Wheeling in smiles, one bike at a time
Logan Burtch-Buus, The Explorer | Updated Yesterday (4/12/17)
Several weeks ago Tucson resident Rosanna Velasco returned to her temporary home at the Gospel Rescue Mission to find her three-year-old son, Zack, astride a bright green bicycle, wearing a blue helmet emblazoned with flames and a smile spreading from ear to ear. Quite surprised to find her son on a new bike, Velasco said she was even more surprised to hear the bike now belonged to her son, thanks to the efforts of a group of volunteers from Oro Valley.
Founded 10 years ago by Sun City Oro Valley resident Dick Swain, WFK collects donations of new and used bicycles and refurbishes (or tunes up) the equipment for use by underprivileged children and their families, refugees, and others within the greater Tucson community. An all-volunteer staff, WFK partners with community and service organizations to locate those in-need of a memorable gift.
“The tagline exemplifies how I feel about it, and how we all still feel about it,” Swain said. “Everyone remembers their first bike.” Swain said the group got its start as a spinoff of two other organizations within the Sun City community, Seniors For Kids, which comprises of men and women making toys and crafts and collecting supplies for families in-need, and the local cycling club. As a member of both organizations, Swain said he one day realized the potential of his two hobbies, and began talking with his fellow cyclists. After 10 individuals volunteered, the organization got off the ground by using the philanthropic connections of its fore groups.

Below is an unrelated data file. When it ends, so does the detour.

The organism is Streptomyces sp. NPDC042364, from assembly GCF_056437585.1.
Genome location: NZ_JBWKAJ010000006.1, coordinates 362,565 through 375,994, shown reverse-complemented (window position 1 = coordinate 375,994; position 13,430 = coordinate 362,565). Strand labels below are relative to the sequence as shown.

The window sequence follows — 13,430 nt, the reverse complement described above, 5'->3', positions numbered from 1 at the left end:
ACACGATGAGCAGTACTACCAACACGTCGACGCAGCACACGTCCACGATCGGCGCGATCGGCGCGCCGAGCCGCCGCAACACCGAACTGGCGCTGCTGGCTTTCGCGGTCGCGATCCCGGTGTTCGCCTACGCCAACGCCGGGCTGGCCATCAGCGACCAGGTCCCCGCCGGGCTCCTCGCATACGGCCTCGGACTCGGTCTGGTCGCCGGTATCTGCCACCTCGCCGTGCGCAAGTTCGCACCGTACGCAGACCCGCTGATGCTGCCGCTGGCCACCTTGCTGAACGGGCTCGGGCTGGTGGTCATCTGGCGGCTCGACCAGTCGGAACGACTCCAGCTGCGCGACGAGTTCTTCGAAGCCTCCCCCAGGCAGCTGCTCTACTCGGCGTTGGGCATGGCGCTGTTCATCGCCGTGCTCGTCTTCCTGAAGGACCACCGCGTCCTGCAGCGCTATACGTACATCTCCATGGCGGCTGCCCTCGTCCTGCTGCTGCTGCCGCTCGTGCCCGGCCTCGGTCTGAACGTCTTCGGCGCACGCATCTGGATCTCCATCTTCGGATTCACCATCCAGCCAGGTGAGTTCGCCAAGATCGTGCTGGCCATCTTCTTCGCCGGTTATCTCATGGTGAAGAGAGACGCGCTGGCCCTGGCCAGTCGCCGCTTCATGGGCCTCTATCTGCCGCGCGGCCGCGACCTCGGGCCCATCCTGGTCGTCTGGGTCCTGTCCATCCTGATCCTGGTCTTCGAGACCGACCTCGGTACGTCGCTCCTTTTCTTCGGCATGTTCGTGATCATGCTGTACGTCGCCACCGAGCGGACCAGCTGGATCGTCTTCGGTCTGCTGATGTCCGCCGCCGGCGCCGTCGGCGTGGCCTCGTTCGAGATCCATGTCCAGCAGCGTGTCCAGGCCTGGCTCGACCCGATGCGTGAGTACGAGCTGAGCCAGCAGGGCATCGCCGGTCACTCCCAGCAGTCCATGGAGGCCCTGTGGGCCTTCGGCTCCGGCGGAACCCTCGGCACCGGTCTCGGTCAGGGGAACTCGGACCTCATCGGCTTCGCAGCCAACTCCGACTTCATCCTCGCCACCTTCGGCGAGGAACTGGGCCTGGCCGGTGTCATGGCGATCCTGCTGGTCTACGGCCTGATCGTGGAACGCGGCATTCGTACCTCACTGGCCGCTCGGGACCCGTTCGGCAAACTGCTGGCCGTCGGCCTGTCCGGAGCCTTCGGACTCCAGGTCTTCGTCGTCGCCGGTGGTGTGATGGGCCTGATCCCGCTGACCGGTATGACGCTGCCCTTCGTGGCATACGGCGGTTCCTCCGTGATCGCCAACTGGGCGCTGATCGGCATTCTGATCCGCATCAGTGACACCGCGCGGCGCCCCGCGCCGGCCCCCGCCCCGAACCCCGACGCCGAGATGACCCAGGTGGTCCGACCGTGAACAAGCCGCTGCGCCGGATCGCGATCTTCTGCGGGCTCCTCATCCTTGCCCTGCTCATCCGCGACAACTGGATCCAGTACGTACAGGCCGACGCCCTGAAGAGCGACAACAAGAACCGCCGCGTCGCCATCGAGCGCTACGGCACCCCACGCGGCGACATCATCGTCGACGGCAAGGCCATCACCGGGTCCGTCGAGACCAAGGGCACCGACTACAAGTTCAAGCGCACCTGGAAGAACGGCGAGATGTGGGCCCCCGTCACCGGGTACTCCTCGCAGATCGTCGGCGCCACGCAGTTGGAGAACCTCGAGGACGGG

It didn’t take long to get the ball—or in this case the tire—rolling. Wheels For Kids has grown since 2007, now staffed by a team of roughly 40 volunteers, and recently celebrated a significant milestone when it donated its 2,000th bike to Zack.
“He loves bikes,” Velasco said of her son. “He was just really happy; he was showing it off, had his picture taken because he is very proud of it, and he loves his helmet as well.”
Velasco said her son has developed quite a fascination with bicycles and motorcycles despite his young age; his father, grandparents and uncle are all avid motorcycle-riders, and Zack had previously been riding around on a plastic tricycle – or what he referred to as his motorcycle.
“It means a lot to me and my son,” she said. “Being in recovery and in a place like this, it shows that there are still really good people out there and God has blessed us. They are a blessing, giving back to us.”
For WFK president Tom Terfehr, who said he joined the group as a mechanic, the small moments shared with families like the Velascos are what make the time behind the wrench worth it.
“It seemed to me, and I think this is true for a number of mechanics, that it is a great way to use your skills for a good cause,” he said. “I always imagine that when I am working on a bike, that this is going to someone’s grandkid. It could be going to mine, and that’s really what motivates me. It’s partly just giving something back to someone who might otherwise not ever have a chance to ride a bike.”
Whether sitting on 12-inch wheels or 700C adult tires, WFK mechanic Ernie Fisher said the process of rehabbing donations (or tuning up new bikes) all depends on the quality of product donated to the group. Once a bike is received, Fisher said a mechanic assesses its individual needs, disassembles it and begins an extensive cleaning process. Anything that cannot be tuned back into full use is replaced, and the end result is a shining bike that looks like it just rolled off the line.
Though youth like Zack don’t yet comprehend the amount of team effort and labor it took to retool his bike, Velasco said she will use the experience as an opportunity to impart future life lessons upon her son: teamwork, the importance of charity and the value of possessions, to name a few.
Already past its 2,000th donation, Swain and Terfehr said WFK only has room to grow, and will continue its mission of providing less fortunate members of their community with their first bikes. More information on the group and how to get involved can be found at www.azwfk.org.
WFK Editor’s note: Dick Swain’s name was misspelled in the original article. It is correct in this reprint.